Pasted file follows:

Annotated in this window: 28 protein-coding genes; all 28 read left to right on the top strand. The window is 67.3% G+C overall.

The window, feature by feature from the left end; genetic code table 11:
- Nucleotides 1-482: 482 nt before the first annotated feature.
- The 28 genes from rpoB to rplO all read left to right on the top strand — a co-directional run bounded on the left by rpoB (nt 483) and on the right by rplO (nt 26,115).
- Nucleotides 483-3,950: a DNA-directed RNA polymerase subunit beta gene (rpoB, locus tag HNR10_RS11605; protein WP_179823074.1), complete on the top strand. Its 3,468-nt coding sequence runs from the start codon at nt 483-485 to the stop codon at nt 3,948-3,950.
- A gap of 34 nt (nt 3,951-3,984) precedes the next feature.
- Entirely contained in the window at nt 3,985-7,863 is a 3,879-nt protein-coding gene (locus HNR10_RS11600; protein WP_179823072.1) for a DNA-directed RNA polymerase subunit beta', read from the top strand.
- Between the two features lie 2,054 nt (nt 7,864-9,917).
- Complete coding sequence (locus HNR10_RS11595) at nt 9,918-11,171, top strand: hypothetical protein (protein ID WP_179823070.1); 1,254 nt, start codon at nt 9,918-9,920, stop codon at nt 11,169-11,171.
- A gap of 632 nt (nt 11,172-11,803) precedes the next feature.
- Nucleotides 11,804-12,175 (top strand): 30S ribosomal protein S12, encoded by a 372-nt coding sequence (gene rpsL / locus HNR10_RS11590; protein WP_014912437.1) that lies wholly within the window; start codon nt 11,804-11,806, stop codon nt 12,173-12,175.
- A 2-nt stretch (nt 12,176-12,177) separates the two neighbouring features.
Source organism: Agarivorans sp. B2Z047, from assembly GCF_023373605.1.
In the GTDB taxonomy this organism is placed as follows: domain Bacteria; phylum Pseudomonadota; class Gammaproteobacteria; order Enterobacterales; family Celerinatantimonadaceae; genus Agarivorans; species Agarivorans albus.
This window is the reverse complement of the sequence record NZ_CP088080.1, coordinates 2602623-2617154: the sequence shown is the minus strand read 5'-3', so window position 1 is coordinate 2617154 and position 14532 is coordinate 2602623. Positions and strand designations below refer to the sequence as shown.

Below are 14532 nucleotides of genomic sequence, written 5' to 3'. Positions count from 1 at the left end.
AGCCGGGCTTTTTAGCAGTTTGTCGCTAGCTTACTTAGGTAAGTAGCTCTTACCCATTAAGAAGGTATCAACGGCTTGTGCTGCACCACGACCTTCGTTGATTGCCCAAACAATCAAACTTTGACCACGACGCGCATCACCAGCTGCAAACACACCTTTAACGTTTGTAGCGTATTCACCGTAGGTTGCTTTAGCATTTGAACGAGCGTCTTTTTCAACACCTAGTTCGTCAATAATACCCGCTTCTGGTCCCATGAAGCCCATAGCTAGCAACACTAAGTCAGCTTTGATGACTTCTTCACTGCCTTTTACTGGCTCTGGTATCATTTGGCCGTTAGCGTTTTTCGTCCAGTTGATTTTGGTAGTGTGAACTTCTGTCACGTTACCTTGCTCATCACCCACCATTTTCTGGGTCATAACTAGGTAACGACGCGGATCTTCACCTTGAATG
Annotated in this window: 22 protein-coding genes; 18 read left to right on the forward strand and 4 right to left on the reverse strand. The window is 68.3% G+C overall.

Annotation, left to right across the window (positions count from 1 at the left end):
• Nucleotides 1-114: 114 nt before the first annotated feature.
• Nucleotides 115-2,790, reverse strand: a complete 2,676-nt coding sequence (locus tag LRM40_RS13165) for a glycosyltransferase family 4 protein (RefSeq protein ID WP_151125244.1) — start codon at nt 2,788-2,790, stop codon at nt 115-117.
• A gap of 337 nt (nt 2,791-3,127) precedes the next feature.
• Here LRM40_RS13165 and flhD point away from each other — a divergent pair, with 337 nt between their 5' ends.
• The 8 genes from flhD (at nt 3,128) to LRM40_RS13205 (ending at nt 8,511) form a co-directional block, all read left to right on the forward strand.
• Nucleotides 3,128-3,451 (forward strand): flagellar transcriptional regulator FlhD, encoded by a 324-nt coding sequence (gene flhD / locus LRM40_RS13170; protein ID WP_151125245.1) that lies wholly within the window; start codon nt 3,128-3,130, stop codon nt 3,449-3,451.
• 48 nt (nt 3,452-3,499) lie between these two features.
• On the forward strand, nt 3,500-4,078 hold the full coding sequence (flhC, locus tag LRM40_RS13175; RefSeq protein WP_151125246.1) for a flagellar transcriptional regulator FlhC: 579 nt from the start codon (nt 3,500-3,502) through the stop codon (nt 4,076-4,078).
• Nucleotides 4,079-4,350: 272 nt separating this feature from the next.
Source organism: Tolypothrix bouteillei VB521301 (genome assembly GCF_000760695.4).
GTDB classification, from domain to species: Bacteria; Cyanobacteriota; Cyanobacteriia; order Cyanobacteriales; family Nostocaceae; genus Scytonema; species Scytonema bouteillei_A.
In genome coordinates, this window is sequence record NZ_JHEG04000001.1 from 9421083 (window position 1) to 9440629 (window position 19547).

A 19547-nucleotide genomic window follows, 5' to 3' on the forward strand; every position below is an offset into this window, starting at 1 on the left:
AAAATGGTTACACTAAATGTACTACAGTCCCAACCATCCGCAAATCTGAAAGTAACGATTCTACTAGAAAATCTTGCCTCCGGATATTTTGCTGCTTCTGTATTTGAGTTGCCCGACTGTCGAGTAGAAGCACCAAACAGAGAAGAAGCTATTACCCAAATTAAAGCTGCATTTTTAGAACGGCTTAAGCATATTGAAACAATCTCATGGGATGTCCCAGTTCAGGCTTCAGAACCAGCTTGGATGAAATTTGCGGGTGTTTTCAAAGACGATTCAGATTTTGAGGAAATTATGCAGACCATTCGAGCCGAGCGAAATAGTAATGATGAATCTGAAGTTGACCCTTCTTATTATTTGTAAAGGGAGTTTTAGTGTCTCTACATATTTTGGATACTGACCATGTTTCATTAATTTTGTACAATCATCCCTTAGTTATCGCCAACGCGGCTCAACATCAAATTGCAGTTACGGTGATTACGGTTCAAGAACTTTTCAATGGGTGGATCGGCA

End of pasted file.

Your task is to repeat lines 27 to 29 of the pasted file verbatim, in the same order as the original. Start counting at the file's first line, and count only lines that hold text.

• On the forward strand, nt 3,500-4,078 hold the full coding sequence (flhC, locus tag LRM40_RS13175; RefSeq protein WP_151125246.1) for a flagellar transcriptional regulator FlhC: 579 nt from the start codon (nt 3,500-3,502) through the stop codon (nt 4,076-4,078).
• Nucleotides 4,079-4,350: 272 nt separating this feature from the next.
Source organism: Tolypothrix bouteillei VB521301 (genome assembly GCF_000760695.4).